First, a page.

The 59th Annual Puerto Rican Day Parade was a bittersweet affair for many of us who marched in or attended it—a numb limbo. A sea of Puerto Rican flags swung in the air as I approached the Plaza Hotel on Central Park South, the air electric with the pulse of salsa and reguetón music. I found a spot in time to photograph the Capicu Culture float in action, amidst a swelling crowd of young and old who took to one of Manhattan’s wealthiest neighborhoods to celebrate the resilience of the Puerto Rican people—the bedrock New York City’s Latino community.
June 14, 2016
¡We’ll Never Forget the Pulse Orlando Massacre!
by Urban Jibaro
by Charlie Vázquez The 59th Annual Puerto Rican Day Parade was a bittersweet affair for many of us who marched in or attended it—a numb limbo. A sea of Puerto Rican flags swung in the air as I approached the Plaza Hotel on Central Park South, the air electric with the pulse of salsa... Read More
by Charlie Vázquez
In the Boricua mecca of Orlando, Florida, however, there was little—if nothing—to celebrate. Cell phones rang unanswered with mounting despair as investigators struggled to identify fifty people left dead in the wake of a gunman’s madness. How he was allowed such easy access to military-grade weapons is a discussion for another day, but it’s been reported that two men kissing in Miami sparked his rage. What we have now is a long list of young people whose families will never see them again: the innocent enjoying their last Saturday night on the town.
Search for a list of the names and you’ll see they were our brothers and sisters and cousins, a mostly young Puerto Rican and Latino crowd that jammed into the Pulse Orlando nightclub on Latin Night to watch Boricua entertainers, to drink and dance to salsa and other Latin sounds while enjoying the company of others from the community—a sanctuary. No one should be able to turn such a festive affair into what is being called “the worst mass shooting in U.S. history”. No one should be able to unleash such horrors when there were signs of something coming.
I don’t agree that Puerto Ricans were targeted, as much as a gay crowd was. But if 25 of the 50 perished were Puerto Rican as some sources report, then the Pulse Orlando Massacre was bloodier than Puerto Rico’s most historic tragedies, namely the Río Piedras Massacre of 1935 (4 nationalist party casualties) and the infamous Ponce Massacre of 1937 (21 total deaths). The motivations for the violence incited may have been different, but our people (and now others) have given their lives, be it for independence as a nation or as individuals.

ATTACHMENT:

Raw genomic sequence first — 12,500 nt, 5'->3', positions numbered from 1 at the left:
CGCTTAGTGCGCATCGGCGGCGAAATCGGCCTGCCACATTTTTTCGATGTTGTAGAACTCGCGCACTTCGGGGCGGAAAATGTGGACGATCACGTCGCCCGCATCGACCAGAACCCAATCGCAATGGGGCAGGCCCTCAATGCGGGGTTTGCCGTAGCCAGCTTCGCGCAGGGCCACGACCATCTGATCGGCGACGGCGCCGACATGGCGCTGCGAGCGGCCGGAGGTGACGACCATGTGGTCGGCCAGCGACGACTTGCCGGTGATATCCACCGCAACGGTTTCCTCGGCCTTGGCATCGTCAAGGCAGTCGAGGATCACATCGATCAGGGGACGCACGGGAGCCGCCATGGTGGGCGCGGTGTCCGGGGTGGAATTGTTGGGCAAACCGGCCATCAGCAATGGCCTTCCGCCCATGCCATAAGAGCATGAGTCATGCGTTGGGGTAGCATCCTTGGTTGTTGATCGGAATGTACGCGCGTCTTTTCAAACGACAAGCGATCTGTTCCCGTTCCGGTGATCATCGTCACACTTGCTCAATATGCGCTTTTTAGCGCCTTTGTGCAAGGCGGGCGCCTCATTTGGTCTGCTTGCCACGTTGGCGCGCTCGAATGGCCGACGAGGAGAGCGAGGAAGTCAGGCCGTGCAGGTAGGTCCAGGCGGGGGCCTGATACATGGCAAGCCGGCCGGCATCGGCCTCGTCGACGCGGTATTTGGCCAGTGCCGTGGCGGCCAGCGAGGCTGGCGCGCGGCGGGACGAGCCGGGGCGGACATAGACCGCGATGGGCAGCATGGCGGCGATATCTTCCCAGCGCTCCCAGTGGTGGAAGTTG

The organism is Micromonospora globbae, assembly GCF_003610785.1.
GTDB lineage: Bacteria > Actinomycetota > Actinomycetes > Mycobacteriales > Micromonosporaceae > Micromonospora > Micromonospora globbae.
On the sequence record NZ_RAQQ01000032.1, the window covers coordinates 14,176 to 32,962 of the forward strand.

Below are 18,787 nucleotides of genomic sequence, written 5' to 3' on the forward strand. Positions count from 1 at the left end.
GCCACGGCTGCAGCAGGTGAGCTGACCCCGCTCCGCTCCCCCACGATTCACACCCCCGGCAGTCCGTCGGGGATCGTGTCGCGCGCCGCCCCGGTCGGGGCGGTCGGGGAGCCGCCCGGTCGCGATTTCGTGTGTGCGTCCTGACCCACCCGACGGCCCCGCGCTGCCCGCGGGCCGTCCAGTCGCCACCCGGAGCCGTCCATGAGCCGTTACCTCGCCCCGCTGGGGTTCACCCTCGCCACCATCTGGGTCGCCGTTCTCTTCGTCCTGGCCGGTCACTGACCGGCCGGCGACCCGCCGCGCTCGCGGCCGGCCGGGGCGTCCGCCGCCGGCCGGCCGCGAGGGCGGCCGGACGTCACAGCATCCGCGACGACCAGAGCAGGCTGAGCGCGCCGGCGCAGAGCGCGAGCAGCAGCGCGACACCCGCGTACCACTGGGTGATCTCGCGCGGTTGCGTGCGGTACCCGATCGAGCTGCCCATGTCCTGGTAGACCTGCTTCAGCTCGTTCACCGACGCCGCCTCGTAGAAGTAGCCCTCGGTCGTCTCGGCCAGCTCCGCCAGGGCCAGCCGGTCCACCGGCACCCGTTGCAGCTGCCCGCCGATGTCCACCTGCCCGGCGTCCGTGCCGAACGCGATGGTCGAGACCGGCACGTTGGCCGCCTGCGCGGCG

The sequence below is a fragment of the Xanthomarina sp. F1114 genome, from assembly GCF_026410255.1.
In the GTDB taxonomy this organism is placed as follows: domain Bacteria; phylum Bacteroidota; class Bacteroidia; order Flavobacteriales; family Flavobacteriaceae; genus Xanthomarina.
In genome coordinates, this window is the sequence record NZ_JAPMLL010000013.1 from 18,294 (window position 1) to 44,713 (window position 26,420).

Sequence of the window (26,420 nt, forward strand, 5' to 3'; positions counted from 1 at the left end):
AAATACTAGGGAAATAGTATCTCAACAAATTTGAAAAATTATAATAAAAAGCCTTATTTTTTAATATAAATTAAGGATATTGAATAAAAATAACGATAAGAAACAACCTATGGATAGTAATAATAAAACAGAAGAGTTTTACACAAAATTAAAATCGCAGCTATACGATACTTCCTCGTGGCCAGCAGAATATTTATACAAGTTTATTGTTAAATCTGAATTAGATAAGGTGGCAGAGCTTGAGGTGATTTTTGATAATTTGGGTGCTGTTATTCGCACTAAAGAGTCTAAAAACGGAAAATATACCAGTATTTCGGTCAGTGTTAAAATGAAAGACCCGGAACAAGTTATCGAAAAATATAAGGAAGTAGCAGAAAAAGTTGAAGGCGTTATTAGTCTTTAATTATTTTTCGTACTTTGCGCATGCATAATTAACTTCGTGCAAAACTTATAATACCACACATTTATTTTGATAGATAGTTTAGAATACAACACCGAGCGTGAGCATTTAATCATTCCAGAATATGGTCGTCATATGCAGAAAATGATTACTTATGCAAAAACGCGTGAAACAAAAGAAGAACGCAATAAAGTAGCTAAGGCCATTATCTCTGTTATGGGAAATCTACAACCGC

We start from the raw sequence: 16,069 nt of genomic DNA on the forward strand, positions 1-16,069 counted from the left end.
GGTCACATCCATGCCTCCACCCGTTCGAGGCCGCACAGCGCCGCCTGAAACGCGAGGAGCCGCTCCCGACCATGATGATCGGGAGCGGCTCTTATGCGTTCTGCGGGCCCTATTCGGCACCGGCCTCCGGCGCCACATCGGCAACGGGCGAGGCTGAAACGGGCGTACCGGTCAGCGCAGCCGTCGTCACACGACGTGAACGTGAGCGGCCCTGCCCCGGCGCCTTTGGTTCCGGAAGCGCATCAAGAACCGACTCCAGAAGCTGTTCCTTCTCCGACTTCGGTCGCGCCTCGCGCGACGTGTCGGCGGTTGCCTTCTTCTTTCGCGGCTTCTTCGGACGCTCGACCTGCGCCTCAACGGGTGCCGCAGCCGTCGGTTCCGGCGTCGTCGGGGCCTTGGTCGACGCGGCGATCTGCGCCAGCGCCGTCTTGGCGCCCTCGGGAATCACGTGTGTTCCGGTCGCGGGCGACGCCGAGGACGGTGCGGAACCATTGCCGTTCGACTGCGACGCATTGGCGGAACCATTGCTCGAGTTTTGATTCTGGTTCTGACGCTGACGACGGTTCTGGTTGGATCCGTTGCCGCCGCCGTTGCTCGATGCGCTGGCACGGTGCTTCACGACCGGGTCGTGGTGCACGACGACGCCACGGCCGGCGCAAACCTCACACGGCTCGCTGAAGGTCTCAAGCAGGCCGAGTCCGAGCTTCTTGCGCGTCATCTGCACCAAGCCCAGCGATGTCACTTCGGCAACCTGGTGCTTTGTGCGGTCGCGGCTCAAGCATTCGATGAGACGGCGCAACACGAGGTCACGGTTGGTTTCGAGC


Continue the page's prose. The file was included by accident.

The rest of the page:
What can we do now?
Their grieving families need support more than ever. Activist Pedro Julio Serrano has gone to Orlando to meet with some of the victims’ family and friends, in a gesture of solidarity, but we must all lend our support however we can, even if by making a small online donation. These difficult turning points in history have much to teach the world, and it’s by demonstrating our compassion that we can, at least, try to help those about to embark on painful healing journeys—for others closure will never come. But we can try.
I know what having a space like Pulse Orlando meant to the victims, as I spent years searching for myself in underground queer clubs on the West Coast, when I went to live there (to come out) in the late 1980s. What a relief it was to find places where I could be who’d I’d always wanted to be, with the acceptance my own challenged people were beginning to understand. All of that changed when I returned in 2006, when I withdrew from nightlife to live as an out queer man in the Puerto Rican community I grew up in, to make a difference through writing and activism.
I was overcome by emotion when an LGBTQ contingent led by former NYC Councilmember Margarita López (an out lesbian for many years) marched by this past Sunday, holding Puerto Rican-rainbow flags and umbrellas. They rallied against the fiscal control bill approved by Congress with bullhorns in hand, shouting: ¡No a la Junta! Bystanders cheered them on with feverish enthusiasm, knowing that we face more urgent issues than worrying about who we choose to be and love. Only love has the power to reverse hatred, only love will save us in the end.
If Puerto Ricans en masse have learned to embrace their LGBTQ brothers and sisters (and still learning) after centuries of homophobia and misogyny—despite all the setbacks put in our way as the sons and daughters of the world’s last colony—so can the world. We won’t forget the Pulse Orlando Massacre and how it’s devastated our Florida families and those of the other victims. Dr. Martin Luther King once said that “No one is free until we are all free” and there’s still so much work to do.
Charlie Vázquez is an author as well as Director of the Bronx Writers Center at Bronx Council on the Arts. You can follow him @CharlieVazquez or on his Facebook page.